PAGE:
Grace Presbyterian Church
February 24, 2019, Epiphany 7C
Do What Now, Jesus?
Boy, would I rather not preach on this scripture.
As late as last night I was seriously considering jumping over to one of the other scriptures in the lectionary today (the Genesis passage is the climax of a great story, but it leads right back to the hard stuff in this reading), or maybe even looking at one of the nearby readings in Luke that was not going to be covered in the lectionary, despite the week’s worth of preparation that has gone into this particular scripture (not that the preparation really is any good at making you feel confident about preaching a scripture like this one). Honestly, I think I’d rather spend several weeks buried in Leviticus or Deuteronomy, or one of the minor prophets, or even plowing through the weirder parts of Revelation, than to preach this scripture.
I hope I don’t have to explain why. As if last week’s alt-Beatitudes weren’t challenging enough with woes matched up to the blessings we expect, now Jesus really plunges off the deep end.
“Love your enemies…” Say what?
“Do good to those who hate you, bless those who curse you, pray for those who abuse you…” Uh, come again, Jesus?
“If anyone strikes you on the cheek, turn the other also…” Seriously?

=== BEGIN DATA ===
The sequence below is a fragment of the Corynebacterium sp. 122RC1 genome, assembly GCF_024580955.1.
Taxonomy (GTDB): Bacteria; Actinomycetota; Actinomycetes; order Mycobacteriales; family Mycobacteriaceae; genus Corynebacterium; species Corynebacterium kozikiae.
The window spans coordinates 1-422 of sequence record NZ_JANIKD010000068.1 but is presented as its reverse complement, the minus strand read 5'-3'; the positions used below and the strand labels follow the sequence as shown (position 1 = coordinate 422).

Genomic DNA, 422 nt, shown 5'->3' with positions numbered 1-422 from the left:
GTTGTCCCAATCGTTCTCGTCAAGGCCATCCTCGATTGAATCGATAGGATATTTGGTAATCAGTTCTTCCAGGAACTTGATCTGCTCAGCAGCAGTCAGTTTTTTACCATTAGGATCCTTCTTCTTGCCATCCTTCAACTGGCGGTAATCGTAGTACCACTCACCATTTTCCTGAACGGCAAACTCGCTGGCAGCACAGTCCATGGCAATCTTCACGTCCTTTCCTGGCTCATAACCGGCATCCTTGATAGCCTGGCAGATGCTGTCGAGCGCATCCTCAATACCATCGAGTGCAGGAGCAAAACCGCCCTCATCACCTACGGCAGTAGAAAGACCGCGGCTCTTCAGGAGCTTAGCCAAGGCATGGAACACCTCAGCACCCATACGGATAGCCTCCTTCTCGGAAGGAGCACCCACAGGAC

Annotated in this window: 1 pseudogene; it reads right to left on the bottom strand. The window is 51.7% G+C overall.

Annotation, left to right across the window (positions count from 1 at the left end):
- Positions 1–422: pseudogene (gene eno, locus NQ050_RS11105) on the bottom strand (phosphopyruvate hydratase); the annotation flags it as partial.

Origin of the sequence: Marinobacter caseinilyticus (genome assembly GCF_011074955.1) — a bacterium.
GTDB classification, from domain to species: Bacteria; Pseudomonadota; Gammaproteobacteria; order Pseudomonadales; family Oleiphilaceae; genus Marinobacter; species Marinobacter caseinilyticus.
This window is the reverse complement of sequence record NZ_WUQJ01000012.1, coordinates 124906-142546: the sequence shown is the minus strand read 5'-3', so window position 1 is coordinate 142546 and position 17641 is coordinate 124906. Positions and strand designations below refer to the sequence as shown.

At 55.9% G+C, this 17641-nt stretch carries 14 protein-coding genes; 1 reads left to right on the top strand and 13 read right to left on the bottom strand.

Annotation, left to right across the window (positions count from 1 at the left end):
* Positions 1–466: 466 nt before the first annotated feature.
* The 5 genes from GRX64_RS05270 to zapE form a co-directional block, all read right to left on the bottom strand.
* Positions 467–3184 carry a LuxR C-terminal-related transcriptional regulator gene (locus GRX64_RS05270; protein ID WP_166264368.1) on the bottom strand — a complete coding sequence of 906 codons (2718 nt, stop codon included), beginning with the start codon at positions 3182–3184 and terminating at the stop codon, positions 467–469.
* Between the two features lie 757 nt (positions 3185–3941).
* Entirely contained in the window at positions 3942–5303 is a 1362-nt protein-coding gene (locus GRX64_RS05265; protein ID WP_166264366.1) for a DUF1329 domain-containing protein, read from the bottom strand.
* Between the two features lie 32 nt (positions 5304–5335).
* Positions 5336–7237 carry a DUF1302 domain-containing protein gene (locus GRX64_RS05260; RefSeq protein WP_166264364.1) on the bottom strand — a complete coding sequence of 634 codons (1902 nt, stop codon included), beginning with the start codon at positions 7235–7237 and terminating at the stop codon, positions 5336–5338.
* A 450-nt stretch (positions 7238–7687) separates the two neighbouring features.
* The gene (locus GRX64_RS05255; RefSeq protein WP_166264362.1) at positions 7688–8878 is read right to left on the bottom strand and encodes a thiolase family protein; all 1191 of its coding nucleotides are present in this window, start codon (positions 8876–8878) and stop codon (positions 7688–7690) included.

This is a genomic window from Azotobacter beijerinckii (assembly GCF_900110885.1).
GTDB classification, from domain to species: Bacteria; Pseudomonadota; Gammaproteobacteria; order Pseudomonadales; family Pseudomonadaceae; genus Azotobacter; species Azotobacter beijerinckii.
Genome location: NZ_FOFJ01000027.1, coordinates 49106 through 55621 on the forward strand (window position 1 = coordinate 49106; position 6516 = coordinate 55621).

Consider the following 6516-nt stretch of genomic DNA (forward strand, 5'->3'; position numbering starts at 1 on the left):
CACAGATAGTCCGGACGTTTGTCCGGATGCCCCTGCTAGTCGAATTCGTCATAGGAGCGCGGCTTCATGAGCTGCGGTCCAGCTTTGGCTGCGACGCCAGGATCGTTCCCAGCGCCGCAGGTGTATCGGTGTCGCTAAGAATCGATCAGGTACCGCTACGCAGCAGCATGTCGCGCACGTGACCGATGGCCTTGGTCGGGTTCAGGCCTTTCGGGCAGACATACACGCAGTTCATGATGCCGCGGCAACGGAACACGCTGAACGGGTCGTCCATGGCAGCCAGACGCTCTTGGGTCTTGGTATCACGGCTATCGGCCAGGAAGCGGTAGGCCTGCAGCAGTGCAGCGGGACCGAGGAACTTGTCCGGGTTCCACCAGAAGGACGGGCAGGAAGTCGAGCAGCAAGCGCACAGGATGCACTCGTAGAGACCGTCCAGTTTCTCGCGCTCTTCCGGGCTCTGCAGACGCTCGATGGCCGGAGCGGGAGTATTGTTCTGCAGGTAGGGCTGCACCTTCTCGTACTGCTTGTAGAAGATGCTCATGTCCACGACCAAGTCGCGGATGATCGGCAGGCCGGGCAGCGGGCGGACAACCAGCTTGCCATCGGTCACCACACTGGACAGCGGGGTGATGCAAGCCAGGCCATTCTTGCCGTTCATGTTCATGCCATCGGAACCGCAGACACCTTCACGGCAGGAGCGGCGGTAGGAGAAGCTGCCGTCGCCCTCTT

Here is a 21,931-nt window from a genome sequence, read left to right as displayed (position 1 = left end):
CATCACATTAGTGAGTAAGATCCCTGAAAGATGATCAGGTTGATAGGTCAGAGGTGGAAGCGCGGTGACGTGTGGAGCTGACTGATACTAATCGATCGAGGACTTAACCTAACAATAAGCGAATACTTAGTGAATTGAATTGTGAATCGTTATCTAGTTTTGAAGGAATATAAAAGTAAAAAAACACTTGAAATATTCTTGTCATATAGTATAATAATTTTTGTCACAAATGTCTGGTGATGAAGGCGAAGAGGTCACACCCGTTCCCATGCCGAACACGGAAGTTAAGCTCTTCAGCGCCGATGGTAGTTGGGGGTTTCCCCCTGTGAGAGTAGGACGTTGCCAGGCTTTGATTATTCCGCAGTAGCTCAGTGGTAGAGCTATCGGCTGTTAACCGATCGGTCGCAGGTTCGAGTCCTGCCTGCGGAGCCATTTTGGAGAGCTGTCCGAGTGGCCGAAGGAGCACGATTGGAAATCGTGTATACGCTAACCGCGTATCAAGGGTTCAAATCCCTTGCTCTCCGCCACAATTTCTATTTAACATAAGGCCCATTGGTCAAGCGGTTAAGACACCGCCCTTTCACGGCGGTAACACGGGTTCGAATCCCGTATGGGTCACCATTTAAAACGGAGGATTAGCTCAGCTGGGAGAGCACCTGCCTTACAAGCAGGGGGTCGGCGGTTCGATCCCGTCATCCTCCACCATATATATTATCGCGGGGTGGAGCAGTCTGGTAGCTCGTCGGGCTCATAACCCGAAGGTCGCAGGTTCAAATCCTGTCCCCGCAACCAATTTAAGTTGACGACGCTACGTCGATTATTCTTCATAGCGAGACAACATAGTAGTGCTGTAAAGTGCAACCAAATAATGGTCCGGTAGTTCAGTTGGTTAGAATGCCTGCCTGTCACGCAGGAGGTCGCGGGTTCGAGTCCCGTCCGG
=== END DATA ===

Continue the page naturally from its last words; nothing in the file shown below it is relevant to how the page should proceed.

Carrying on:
“…and if anyone takes away your goods, do not ask for them again.” Do what now, Jesus?
These verses have been in our canon, so to speak, for so long now it can be hard to let ourselves feel just how shocking, how demanding, or even how offensive they can be. Sometimes that might also be partly because we have trouble conceiving of ourselves, for example, as having enemies, or someone who would curse us. We aren’t accustomed even to conceiving of the possibility that anything in our lives might have caused a setback or some kind of harm to others that might even incline them to think unkindly of us, much less that if they should do so, it would be our call – pretty directly so, from Jesus himself right here – to return them good for evil. But here it is, in inescapable or un-fudge-able terms. Love your enemies. Bless those that curse you.